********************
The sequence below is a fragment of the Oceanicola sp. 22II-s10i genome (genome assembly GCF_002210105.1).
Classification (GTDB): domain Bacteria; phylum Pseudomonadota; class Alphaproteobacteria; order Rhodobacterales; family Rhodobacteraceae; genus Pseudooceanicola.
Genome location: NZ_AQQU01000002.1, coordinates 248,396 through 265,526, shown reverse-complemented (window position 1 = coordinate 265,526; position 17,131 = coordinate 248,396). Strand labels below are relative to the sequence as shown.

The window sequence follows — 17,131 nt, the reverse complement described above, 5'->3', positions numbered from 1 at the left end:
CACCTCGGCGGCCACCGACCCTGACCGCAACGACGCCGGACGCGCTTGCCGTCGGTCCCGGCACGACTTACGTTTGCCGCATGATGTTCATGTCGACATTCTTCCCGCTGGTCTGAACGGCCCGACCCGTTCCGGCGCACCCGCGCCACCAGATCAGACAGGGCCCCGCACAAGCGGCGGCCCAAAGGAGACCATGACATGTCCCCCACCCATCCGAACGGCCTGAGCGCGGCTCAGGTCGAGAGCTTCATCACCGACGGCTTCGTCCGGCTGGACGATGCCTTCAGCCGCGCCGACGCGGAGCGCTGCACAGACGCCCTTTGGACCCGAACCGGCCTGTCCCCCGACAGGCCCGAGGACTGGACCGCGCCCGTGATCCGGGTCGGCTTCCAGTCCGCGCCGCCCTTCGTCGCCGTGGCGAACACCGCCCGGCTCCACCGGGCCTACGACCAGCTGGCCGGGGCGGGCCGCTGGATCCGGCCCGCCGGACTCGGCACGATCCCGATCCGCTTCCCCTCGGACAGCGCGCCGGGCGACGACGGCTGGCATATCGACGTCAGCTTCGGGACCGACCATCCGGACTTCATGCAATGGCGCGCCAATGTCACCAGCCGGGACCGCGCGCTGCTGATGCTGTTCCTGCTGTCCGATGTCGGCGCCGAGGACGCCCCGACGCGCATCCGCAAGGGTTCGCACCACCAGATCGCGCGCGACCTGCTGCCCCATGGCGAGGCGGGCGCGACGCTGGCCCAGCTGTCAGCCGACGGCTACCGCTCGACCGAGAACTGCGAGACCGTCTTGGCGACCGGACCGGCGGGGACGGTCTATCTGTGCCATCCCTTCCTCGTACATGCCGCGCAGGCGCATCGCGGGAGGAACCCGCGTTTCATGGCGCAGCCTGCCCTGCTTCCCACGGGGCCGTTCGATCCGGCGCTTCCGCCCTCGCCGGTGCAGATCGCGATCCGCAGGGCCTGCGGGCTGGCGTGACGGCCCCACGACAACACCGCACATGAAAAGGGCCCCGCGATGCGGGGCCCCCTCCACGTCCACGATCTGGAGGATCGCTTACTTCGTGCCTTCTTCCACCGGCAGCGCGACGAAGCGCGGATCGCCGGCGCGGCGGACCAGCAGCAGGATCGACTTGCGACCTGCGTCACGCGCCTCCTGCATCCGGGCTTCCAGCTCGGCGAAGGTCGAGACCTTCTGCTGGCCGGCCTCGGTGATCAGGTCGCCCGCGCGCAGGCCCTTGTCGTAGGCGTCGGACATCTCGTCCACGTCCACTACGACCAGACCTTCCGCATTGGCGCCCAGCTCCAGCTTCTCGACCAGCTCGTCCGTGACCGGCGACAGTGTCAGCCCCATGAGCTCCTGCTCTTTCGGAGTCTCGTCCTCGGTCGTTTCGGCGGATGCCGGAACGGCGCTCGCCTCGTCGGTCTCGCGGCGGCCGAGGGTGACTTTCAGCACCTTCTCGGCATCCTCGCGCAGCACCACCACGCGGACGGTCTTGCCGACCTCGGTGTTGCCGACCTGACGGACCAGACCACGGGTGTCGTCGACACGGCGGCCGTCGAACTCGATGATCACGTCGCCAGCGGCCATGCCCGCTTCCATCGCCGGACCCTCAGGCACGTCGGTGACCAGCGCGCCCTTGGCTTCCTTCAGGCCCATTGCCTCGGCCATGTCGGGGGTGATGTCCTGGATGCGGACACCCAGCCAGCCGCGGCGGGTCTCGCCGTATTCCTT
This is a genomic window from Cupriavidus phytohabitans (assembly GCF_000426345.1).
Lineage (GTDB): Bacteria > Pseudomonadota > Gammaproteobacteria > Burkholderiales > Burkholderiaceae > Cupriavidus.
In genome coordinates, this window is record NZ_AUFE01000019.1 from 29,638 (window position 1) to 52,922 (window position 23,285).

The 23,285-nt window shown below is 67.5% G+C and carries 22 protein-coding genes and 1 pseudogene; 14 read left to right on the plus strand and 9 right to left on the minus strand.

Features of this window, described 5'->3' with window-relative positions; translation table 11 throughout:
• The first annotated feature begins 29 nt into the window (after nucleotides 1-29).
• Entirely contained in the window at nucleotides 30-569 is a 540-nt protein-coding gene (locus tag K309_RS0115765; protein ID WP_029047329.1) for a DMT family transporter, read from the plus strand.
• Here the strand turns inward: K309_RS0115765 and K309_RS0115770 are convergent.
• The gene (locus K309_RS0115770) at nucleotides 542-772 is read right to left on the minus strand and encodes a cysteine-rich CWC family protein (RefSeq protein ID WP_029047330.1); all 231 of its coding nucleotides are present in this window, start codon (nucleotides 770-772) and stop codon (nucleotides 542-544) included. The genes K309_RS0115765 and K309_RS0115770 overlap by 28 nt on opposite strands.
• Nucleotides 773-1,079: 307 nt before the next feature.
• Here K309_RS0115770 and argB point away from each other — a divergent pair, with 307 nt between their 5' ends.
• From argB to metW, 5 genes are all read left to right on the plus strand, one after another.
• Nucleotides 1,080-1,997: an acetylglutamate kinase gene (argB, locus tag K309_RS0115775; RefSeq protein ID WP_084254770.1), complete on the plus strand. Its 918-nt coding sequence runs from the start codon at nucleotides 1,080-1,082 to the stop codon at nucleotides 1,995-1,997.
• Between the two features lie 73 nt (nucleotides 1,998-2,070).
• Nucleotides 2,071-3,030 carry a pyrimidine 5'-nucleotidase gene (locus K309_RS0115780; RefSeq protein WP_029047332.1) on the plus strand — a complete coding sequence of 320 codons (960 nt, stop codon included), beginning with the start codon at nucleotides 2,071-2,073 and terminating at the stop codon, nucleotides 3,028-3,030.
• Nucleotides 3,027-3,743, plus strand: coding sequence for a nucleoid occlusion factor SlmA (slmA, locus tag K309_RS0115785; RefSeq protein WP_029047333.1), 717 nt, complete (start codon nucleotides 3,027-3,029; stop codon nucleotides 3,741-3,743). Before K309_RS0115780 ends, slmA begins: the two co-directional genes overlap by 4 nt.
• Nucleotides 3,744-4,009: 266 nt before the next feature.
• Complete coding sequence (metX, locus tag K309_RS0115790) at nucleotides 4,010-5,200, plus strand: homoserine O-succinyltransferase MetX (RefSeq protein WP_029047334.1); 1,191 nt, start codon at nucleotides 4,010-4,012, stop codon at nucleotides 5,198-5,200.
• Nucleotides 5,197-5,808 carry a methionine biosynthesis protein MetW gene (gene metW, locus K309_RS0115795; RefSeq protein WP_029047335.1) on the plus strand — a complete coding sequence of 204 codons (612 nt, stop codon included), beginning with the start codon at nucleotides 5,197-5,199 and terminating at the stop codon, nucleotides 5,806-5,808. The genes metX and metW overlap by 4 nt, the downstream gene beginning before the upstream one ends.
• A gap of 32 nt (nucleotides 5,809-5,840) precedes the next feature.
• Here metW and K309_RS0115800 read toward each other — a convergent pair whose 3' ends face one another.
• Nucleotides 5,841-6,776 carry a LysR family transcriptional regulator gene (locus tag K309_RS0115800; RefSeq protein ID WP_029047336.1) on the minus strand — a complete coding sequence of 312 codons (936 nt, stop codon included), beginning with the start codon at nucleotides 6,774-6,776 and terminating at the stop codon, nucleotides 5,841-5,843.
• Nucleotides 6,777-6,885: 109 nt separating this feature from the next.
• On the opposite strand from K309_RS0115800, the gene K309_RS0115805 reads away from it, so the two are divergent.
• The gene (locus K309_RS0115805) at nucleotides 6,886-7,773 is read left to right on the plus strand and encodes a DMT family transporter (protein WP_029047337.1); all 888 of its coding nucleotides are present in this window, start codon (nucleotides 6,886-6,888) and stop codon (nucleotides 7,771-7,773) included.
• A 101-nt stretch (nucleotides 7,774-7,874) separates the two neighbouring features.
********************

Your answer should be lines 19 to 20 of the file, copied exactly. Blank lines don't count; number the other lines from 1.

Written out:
• Between the two features lie 73 nt (nucleotides 1,998-2,070).
• Nucleotides 2,071-3,030 carry a pyrimidine 5'-nucleotidase gene (locus K309_RS0115780; RefSeq protein WP_029047332.1) on the plus strand — a complete coding sequence of 320 codons (960 nt, stop codon included), beginning with the start codon at nucleotides 2,071-2,073 and terminating at the stop codon, nucleotides 3,028-3,030.